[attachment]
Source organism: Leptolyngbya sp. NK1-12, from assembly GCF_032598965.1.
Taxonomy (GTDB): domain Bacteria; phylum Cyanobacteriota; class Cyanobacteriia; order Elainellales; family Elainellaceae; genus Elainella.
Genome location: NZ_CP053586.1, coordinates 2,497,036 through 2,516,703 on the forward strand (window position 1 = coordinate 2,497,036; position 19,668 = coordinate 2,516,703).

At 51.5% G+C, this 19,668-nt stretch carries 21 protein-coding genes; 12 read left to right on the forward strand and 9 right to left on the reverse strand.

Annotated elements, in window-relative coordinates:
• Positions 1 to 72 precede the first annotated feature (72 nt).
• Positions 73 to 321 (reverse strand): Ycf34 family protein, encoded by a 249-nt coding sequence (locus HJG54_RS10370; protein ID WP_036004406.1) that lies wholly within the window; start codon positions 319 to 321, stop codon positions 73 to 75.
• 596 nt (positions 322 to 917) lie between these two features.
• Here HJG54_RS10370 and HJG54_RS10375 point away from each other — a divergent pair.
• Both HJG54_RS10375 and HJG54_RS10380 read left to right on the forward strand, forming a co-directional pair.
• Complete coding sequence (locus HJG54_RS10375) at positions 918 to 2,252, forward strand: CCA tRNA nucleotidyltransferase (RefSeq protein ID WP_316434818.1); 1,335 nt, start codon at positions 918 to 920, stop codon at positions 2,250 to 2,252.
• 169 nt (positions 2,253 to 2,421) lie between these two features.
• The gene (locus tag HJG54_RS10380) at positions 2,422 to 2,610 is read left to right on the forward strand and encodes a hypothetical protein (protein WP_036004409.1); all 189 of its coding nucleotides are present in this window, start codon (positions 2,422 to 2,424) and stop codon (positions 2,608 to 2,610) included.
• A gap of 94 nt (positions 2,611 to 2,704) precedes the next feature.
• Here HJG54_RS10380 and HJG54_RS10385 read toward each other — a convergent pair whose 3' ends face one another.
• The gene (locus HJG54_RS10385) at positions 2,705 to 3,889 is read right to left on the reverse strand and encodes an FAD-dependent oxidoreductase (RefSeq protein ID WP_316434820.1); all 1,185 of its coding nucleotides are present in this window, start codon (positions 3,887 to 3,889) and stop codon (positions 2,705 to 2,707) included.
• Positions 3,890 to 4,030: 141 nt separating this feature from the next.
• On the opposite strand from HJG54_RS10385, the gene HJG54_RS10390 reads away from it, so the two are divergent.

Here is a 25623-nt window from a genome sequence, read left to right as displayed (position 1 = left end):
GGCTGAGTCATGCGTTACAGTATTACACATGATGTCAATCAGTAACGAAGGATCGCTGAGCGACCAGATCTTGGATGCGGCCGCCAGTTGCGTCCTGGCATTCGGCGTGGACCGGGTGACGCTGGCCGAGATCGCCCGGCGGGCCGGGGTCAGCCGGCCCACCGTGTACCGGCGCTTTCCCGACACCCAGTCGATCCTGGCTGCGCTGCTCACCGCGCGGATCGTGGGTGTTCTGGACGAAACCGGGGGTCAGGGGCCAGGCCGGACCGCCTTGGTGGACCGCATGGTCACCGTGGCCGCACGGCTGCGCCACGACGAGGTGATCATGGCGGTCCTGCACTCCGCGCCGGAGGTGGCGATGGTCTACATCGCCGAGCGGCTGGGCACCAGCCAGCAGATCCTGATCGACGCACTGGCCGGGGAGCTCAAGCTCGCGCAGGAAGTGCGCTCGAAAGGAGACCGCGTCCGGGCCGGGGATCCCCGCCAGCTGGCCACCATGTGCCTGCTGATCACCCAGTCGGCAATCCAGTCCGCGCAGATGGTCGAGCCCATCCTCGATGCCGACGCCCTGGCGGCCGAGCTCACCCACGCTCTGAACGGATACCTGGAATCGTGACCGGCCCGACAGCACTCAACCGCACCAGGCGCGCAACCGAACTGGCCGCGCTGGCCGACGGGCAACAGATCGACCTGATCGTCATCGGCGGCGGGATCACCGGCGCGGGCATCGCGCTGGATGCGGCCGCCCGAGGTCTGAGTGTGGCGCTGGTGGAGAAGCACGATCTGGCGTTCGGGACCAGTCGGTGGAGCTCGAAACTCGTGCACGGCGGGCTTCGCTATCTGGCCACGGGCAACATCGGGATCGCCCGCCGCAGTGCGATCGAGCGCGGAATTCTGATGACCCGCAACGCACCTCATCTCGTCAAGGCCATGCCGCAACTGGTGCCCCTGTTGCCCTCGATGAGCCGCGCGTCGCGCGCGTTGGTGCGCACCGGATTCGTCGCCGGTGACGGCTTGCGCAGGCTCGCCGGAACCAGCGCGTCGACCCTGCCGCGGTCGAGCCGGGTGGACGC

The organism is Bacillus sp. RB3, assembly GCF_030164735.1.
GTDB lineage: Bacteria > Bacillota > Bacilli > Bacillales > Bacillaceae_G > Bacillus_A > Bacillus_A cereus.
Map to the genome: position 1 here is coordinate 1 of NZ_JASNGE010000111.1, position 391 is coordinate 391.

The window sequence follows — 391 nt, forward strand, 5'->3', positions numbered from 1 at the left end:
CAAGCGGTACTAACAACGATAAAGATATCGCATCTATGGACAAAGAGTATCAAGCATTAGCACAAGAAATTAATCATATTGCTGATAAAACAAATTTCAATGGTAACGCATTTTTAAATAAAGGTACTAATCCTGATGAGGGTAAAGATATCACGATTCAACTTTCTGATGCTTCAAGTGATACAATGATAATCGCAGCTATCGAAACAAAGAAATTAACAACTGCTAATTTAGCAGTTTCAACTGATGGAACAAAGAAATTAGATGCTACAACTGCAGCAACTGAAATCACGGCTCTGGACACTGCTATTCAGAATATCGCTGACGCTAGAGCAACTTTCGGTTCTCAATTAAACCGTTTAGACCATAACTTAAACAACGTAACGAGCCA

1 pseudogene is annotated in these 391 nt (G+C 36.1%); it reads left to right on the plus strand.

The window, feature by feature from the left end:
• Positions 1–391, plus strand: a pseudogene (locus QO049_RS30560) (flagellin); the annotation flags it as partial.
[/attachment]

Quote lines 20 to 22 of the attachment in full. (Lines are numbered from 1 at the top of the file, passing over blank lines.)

GGCTGAGTCATGCGTTACAGTATTACACATGATGTCAATCAGTAACGAAGGATCGCTGAGCGACCAGATCTTGGATGCGGCCGCCAGTTGCGTCCTGGCATTCGGCGTGGACCGGGTGACGCTGGCCGAGATCGCCCGGCGGGCCGGGGTCAGCCGGCCCACCGTGTACCGGCGCTTTCCCGACACCCAGTCGATCCTGGCTGCGCTGCTCACCGCGCGGATCGTGGGTGTTCTGGACGAAACCGGGGGTCAGGGGCCAGGCCGGACCGCCTTGGTGGACCGCATGGTCACCGTGGCCGCACGGCTGCGCCACGACGAGGTGATCATGGCGGTCCTGCACTCCGCGCCGGAGGTGGCGATGGTCTACATCGCCGAGCGGCTGGGCACCAGCCAGCAGATCCTGATCGACGCACTGGCCGGGGAGCTCAAGCTCGCGCAGGAAGTGCGCTCGAAAGGAGACCGCGTCCGGGCCGGGGATCCCCGCCAGCTGGCCACCATGTGCCTGCTGATCACCCAGTCGGCAATCCAGTCCGCGCAGATGGTCGAGCCCATCCTCGATGCCGACGCCCTGGCGGCCGAGCTCACCCACGCTCTGAACGGATACCTGGAATCGTGACCGGCCCGACAGCACTCAACCGCACCAGGCGCGCAACCGAACTGGCCGCGCTGGCCGACGGGCAACAGATCGACCTGATCGTCATCGGCGGCGGGATCACCGGCGCGGGCATCGCGCTGGATGCGGCCGCCCGAGGTCTGAGTGTGGCGCTGGTGGAGAAGCACGATCTGGCGTTCGGGACCAGTCGGTGGAGCTCGAAACTCGTGCACGGCGGGCTTCGCTATCTGGCCACGGGCAACATCGGGATCGCCCGCCGCAGTGCGATCGAGCGCGGAATTCTGATGACCCGCAACGCACCTCATCTCGTCAAGGCCATGCCGCAACTGGTGCCCCTGTTGCCCTCGATGAGCCGCGCGTCGCGCGCGTTGGTGCGCACCGGATTCGTCGCCGGTGACGGCTTGCGCAGGCTCGCCGGAACCAGCGCGTCGACCCTGCCGCGGTCGAGCCGGGTGGACGC

The organism is Bacillus sp. RB3, assembly GCF_030164735.1.
GTDB lineage: Bacteria > Bacillota > Bacilli > Bacillales > Bacillaceae_G > Bacillus_A > Bacillus_A cereus.